eLetters

125 e-Letters

published between 2004 and 2007

  • A plea for the progress of serious thinking about health!
    Clinton E Betts

    Dear Editor,

    I most certainly agree with the “reviewer’ comments” cited by the authors in the text of their paper; “The paper is timely and can be potentially useful for health policy makers” (p. 1032). However, “timely” in this case is a bit of an oddity. In response to a recent critique of progress that I had written (Betts, 2005) a rather noted philosopher, who is kind enough to review scholarly work for me fro...

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  • Re: Re: Local economy and sickness absence
    Marianna Virtanen

    Dear Editor,

    This is a response to the e-letter sent by Dr Wenbin Liang. We appreciate the comments and found them highly valuable.

    Point 1. "The subjects of the study are collected from several geographical clusters, and peoples health in the same hospital could be strongly related....A small flu spreading among staff may affect the incidence of medically certified sickness absence in one local emp...

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  • Geographically based approaches can identify environmental causes of disease, but not if they lack a
    John A Tomenson

    Dear Editor,

    The Journal of Epidemiology and Community Health has recently published two papers by Knox[1,2] which conclude that “childhood cancers are strongly determined by prenatal or early postnatal exposures to oil based combustion gases especially from engine exhausts. 1,3-butadiene, a known carcinogen, may be directly causal”. This is a strong conclusion for a study whose novel analysis uses only the birth...

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  • Re: Income and the risk of MI
    Wenbin Liang

    Dear Editor,

    This study showed a nice way to estimate income level.[1] However in the paper it stated that there was a 24% changed of the increased risk among unskilled workers after “adjusting for GHI”—(1.55-1.42)/(1.55-1)=0.236, if estimating in the same way, the difference between the lower cut off point of the “CI”—1.24 and the point estimated hazard ratio—1.55 is (1.55-1.24)/0.55=56% of “the increased risk”,(...

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  • Diseases of comfort or coercion?
    Mel Bartley

    Dear Editor,

    The idea that the diseases of the future will increasingly have their aetiological roots in 'comfort' is at first sight an appealing and powerful one. However, to accept this idea uncritically could in fact be part of the problem. Just to take one example for brevity: the idea that everyone desperately wants to confine themselves to moving around in a motor car. I often have arguments with people who cl...

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  • Re: Local economy and sickness absence
    Wenbin Liang

    Dear Editor,

    I agree with the paper that high unemployment rate may have a negative impact on the health of the general population, as sickness absence could be consider as a measure of health.[1] It may worthwhile to further investigate the character of morbidity that associated with economy hardship.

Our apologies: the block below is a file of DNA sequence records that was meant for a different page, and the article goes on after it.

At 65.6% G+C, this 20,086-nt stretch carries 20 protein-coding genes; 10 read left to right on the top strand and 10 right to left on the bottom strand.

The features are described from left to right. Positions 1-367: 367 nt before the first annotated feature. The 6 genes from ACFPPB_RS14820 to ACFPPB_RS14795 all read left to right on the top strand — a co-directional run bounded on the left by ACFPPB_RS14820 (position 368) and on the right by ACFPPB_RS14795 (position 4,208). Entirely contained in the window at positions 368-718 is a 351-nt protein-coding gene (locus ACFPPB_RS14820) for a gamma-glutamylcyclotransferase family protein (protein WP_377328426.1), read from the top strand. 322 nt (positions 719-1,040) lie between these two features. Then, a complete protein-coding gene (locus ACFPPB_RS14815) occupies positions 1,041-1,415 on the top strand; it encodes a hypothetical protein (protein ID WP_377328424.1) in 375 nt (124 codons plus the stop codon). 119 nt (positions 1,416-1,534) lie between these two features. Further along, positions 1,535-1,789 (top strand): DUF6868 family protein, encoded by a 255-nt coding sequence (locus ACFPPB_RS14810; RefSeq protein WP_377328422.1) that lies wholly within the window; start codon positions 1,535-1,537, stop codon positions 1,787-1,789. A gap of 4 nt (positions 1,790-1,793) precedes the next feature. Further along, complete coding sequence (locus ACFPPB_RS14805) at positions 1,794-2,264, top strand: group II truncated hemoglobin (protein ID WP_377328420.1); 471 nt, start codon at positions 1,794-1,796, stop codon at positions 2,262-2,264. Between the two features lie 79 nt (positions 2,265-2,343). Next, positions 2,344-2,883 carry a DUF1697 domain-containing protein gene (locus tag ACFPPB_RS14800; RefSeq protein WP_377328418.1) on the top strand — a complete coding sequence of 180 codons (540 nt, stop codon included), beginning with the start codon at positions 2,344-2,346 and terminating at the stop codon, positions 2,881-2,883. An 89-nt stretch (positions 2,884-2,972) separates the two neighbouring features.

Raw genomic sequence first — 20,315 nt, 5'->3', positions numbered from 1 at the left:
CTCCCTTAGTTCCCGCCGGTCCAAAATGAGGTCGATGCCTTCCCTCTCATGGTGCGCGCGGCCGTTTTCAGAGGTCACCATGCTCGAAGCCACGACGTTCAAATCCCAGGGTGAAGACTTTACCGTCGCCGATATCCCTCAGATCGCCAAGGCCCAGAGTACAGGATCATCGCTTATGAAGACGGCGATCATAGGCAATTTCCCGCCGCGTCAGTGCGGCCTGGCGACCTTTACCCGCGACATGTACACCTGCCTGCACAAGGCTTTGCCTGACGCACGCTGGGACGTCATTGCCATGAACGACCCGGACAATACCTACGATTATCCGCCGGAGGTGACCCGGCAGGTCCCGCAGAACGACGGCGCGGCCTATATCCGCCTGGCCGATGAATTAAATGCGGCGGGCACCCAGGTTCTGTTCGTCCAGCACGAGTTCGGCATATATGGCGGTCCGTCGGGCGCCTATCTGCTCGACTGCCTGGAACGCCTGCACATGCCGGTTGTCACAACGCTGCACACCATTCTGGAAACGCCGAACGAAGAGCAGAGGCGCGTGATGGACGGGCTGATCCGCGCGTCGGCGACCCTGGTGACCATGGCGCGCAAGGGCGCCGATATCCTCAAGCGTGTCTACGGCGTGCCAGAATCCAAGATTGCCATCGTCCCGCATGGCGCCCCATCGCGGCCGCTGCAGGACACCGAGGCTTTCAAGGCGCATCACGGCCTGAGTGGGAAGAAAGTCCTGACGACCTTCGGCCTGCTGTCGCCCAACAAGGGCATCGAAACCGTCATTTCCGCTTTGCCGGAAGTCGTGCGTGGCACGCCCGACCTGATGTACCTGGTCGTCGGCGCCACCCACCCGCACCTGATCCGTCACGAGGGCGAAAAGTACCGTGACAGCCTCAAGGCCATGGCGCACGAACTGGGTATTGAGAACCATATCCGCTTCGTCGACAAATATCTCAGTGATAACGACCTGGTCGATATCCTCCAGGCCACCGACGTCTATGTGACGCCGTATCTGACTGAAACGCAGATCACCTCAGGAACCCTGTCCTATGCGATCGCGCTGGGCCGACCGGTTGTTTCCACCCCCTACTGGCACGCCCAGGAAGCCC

Nevertheless, the subjects in the paper were “entire staff of 10 towns and 15 public hospitals in 25 s...

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  • Re: Urban area disadvantage and physical activity
    Wenbin Liang

    Dear Editor,

    As a reader, I found the paper[1] interesting, and I hope that the authors could provide extra information. In table 2, there were about one third of participants did not answer their income level in all the three area “SES” strata, However “Occupation” and “Education” may be associated with income level in the same way among all the participants. So the association between “Education”, “Occupation...

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  • GPwSI in Public health: Walsall’s success story
    Anandagiri M Shankar

    Dear Editor

    The article by Bradley & McKelvey (1) calls for integration of primary care and public health through General practitioners with special interests (GPwSI) in public health. The authors seem to suggest that this would be a novel idea for integration of primary care and public health. Although, it may be a new idea elsewhere in the UK, in Walsall this integration is already in place. The people of Wa...

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  • Adjustment for socio-economic status?
    Wenbin Liang

    Dear Editor,

    The study showed a great way to measure socio-economic position based on housing condition and income, and also showed a strong association between socio-economic status and cardiovascular disease mortality among middle age people.[1]

    However, if we remove the effect of smoking, diet pattern, and physical activity level, this association would likely to become weaker, or if the mortality o...

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  • Overinterpretation of the possible effects of health status at baseline on mortality rates
    Marja Y Veenstra

    Dear Editor,

    In their recent article, Jousilahti et al.[1] compare mortality rates among participants and non-participants of population surveys on health in Finland, and report higher mortality rates among male and female non-participants. Since information regarding non-response is usually limited to a few background characteristics available from population registers,[2] the study by Jousilahti et al. is a valuab...

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